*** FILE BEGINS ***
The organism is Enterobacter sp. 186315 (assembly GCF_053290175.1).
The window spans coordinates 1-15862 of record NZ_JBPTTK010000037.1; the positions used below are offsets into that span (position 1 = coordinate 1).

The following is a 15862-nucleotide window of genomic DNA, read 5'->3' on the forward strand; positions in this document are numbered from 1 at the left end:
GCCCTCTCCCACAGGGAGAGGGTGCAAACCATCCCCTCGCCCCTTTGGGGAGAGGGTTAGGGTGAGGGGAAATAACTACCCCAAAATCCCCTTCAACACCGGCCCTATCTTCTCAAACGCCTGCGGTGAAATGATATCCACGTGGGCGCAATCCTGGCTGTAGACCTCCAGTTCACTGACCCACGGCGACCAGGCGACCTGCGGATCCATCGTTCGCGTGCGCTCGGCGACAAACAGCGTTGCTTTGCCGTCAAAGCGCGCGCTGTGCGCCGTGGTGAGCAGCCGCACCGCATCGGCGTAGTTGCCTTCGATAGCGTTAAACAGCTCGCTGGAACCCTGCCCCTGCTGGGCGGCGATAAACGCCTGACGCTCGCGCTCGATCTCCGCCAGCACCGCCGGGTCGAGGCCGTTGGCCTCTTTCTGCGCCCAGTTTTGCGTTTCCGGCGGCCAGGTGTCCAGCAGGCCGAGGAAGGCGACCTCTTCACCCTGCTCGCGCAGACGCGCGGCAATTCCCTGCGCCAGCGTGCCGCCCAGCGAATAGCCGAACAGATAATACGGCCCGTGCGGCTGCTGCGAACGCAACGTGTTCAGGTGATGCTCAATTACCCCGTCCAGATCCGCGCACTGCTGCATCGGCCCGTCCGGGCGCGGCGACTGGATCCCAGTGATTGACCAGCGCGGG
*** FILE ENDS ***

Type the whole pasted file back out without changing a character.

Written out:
The organism is Enterobacter sp. 186315 (assembly GCF_053290175.1).
The window spans coordinates 1-15862 of record NZ_JBPTTK010000037.1; the positions used below are offsets into that span (position 1 = coordinate 1).

The following is a 15862-nucleotide window of genomic DNA, read 5'->3' on the forward strand; positions in this document are numbered from 1 at the left end:
GCCCTCTCCCACAGGGAGAGGGTGCAAACCATCCCCTCGCCCCTTTGGGGAGAGGGTTAGGGTGAGGGGAAATAACTACCCCAAAATCCCCTTCAACACCGGCCCTATCTTCTCAAACGCCTGCGGTGAAATGATATCCACGTGGGCGCAATCCTGGCTGTAGACCTCCAGTTCACTGACCCACGGCGACCAGGCGACCTGCGGATCCATCGTTCGCGTGCGCTCGGCGACAAACAGCGTTGCTTTGCCGTCAAAGCGCGCGCTGTGCGCCGTGGTGAGCAGCCGCACCGCATCGGCGTAGTTGCCTTCGATAGCGTTAAACAGCTCGCTGGAACCCTGCCCCTGCTGGGCGGCGATAAACGCCTGACGCTCGCGCTCGATCTCCGCCAGCACCGCCGGGTCGAGGCCGTTGGCCTCTTTCTGCGCCCAGTTTTGCGTTTCCGGCGGCCAGGTGTCCAGCAGGCCGAGGAAGGCGACCTCTTCACCCTGCTCGCGCAGACGCGCGGCAATTCCCTGCGCCAGCGTGCCGCCCAGCGAATAGCCGAACAGATAATACGGCCCGTGCGGCTGCTGCGAACGCAACGTGTTCAGGTGATGCTCAATTACCCCGTCCAGATCCGCGCACTGCTGCATCGGCCCGTCCGGGCGCGGCGACTGGATCCCAGTGATTGACCAGCGCGGG